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<a12l>Is there a way to find out if a special syntactical expression are a macro or a language primitive?
<a12l>I'm a Scheme newbie currently reading through the reference manual, and have just read ยง
<a12l>Unsure how to describe them in my notes.
<lilyp>a12l: Type out the expression in a REPL. If you get a syntax error, it was a macro :P
<a12l>lilyp: Wait, so define and lambda are macros? :O
<a12l>What isn't a macro, so I can compare the results?
<lilyp>ah, sorry, I misread the question
<lilyp>I thought you wanted to differentiate between functions and macros (= syntax)
<a12l>I'm looking through R7RS, and it looks like lambda is part of the formal grammar. But from what I read on SO it seems that special syntactic expressions are also called special forms?
<a12l>The manual seems to just use the term "special form" without actually defining it.
<a12l>The manual also begins to use the term "function" instead of "procedure" the first time in that section, without defining it...
<jab>a12l: I think there was some talk about re-writting the guile manual. You could join in the effort!
<a12l>jab: Will see, I've to first learn the actual language and get used writing problems in Guile. :P
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<dthompson>it seems there's no way to handle duplicate bindings in the use-modules form? am I missing something?
<antipode>dthommpson: #:select
<antipode>dthompson: #:select
<antipode>With that, you can choose which module to take the binding from.
<dthompson>antipode: that will work for picking and choosing, which is normally what I want to do, but now I have a case where I want to merge generic procedures.
<dthompson>my solution is probably going to be to move this script code into a proper module
<antipode>dthompson: Have a look at the 'use-modules' documentation.
<antipode>In particular, #:duplicates
<antipode>(It has some information on GOOPS)
<dthompson>define-module has a #:duplicates option that applies to all modules that are loaded. use-modules, as far as I can tell, does not offer the same thing.
<antipode>dthompson: Put the #:duplicates in your 'define-module'?
<antipode>I assume the 'use-modules' will use that #:duplicates setting, though I haven't ever tried such a thing.
<antipode>Alternatively, you can move your 'use-modules' into a #:use-module (inside the define-module)
<dthompson>yes, my module defintions have this. however, I found myself in a situation where I had a script that is using use-modules to import multiple modules that define the same generic procedure. I want them merged in this instance. it doesn't seem like use-modules can handle the job.
<antipode>Your script can use 'define-module' instead of 'use-modules'.
<dthompson>yes, it can.
<dthompson>I was just checking to see if I was missing something about use-modules.
<dthompson>as a style thing I don't like to define a module inside an executable script.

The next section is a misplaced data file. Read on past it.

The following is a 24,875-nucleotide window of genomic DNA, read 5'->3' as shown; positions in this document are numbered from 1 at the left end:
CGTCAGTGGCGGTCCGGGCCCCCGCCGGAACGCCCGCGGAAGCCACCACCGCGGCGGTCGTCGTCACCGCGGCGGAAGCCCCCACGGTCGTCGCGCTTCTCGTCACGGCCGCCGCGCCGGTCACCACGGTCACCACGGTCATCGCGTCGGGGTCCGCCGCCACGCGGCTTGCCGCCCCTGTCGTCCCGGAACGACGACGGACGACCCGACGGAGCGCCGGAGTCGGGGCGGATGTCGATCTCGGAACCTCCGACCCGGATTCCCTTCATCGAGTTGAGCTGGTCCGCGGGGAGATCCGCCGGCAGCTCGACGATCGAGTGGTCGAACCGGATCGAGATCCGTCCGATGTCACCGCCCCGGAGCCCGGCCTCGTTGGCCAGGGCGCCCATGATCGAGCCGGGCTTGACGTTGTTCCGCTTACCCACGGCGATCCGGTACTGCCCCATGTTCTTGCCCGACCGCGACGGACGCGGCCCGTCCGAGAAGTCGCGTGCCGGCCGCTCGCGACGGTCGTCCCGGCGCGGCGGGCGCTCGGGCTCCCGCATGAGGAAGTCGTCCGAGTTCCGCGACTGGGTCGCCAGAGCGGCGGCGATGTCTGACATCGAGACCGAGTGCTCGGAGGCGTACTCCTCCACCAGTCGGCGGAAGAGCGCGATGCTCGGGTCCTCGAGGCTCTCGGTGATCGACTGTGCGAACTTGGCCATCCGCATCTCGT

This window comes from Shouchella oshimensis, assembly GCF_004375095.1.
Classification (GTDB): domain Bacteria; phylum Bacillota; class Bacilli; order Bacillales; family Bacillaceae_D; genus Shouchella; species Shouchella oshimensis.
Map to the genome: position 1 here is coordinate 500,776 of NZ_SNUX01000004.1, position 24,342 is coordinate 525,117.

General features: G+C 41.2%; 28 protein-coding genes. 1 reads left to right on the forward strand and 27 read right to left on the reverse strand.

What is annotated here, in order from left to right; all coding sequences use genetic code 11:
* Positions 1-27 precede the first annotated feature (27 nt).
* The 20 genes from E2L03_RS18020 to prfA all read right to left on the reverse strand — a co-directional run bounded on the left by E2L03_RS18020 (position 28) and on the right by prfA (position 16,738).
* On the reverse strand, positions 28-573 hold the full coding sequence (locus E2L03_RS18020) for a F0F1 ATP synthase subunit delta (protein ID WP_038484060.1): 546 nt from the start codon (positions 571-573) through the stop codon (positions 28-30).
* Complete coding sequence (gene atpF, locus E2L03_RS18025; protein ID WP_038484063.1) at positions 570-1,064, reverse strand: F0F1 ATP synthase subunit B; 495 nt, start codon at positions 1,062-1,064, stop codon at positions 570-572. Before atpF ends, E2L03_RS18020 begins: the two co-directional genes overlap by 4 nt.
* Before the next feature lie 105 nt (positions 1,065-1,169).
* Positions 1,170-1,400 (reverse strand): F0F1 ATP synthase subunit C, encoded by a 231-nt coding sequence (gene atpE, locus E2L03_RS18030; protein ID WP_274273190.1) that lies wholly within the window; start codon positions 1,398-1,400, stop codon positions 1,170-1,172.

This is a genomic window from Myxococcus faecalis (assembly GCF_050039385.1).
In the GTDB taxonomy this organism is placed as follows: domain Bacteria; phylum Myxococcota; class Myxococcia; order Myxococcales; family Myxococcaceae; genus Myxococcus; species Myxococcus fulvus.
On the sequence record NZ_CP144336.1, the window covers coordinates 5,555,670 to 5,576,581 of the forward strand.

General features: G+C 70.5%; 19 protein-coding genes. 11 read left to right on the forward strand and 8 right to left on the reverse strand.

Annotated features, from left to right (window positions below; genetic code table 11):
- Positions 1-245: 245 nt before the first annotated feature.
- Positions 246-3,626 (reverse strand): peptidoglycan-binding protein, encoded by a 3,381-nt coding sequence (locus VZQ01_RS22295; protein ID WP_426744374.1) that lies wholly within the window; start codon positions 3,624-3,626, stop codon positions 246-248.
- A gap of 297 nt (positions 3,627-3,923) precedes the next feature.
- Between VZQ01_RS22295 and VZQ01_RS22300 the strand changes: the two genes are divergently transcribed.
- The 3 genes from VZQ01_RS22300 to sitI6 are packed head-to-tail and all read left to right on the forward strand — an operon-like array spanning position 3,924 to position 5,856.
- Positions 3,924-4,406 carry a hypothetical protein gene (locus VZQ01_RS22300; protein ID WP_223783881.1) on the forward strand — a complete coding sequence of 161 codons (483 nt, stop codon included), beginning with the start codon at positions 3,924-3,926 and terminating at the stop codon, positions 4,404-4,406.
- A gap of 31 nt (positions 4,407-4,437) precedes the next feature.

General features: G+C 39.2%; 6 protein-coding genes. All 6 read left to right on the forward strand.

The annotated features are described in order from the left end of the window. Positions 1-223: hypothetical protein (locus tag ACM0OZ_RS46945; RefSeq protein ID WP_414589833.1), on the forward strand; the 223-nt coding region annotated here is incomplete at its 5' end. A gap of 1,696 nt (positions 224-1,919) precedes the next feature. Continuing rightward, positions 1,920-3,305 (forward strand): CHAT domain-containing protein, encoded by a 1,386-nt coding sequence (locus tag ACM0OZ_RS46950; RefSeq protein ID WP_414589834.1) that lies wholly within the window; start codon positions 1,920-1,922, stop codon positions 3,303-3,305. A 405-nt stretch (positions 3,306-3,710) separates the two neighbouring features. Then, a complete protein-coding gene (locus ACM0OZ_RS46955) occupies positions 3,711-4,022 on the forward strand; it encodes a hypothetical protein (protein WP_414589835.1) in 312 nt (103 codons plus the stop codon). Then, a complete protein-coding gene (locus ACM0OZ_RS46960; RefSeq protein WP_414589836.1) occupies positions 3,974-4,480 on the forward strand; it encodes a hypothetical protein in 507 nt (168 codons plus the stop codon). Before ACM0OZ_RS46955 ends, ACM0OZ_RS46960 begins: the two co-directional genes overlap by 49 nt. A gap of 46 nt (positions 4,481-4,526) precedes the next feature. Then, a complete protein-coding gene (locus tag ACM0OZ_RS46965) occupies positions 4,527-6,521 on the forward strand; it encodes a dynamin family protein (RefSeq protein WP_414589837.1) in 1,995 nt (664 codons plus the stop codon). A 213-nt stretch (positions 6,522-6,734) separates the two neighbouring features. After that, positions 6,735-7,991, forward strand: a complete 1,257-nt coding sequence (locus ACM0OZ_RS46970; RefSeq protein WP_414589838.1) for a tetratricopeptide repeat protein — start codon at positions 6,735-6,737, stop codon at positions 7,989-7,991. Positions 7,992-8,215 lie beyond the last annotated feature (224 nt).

<antipode>Alternative proposal -- if you don't need the generics to be merged, but rather you need access to both of them, you can use #:prefix to distinguish between them
<dthompson>that's a possible approach, but it sacrifices genericness.
<antipode>Alternatively, use '@' and manually merge the generics (with 'make-method'?)
<dthompson>it seems to me like there's a missing link here for GOOPS users. people that use generic procedures shouldn't have to do this much program modification to use them.
<antipode>The missing link is define-module + #:duplicates, I think.
<antipode>(Guile makes a module anyway under the hood, even if you don't use define-module, going by how I sometimes see #{ gNNN})
<dthompson>but when using use-modules, as is normal in a executable file, doesn't work. having to switch to an explicitly defined module is unideal, imo.
<dthompson>I think I will extract all this script code into a dedicated module and the script will be just a thin wrapper that calls that module. that will avoid the problem. it's just annoying to have to do this while I'm trying to quickly prototype something.
<antipode>Why a wrapper?
<antipode>Because style reasons?
<dthompson>for "real" scripts I always defer all the actual work to a module. the script just serves as the entry point for loading and calling that module.
<dthompson>I'm just currently in a state where I am prototyping something so I don't have that level of organization.
<dthompson>I have a few modules and then a script with all sorts of code in it testing things out.
<lilyp>dthompson: your script can still define a module, see tsukundere for an example that does just that
<dthompson>lilyp: yeah I know. I'm thinking about it more from a usability perspective where it would be nice if user code didn't have to change so much when merged generics are introduced.
<daviid>sneek: later tell dthompson there is indeed no way to ... in a script, you must call (default-duplicate-binding-handler
<daviid> '(merge-generics [...]))
<daviid>sneek: later tell dthompson, that is _after_ a first use-modules incantation (use-modules (oop goops)) - therefore, especially if your script is distributed (that might/will be run by users you do not have control on their guile settings, pre-using goops in particular, I always and recommend to do as in [as an example] all g-golf examples (which are scripts) -
<daviid>sneek: later tell dthompson the template being
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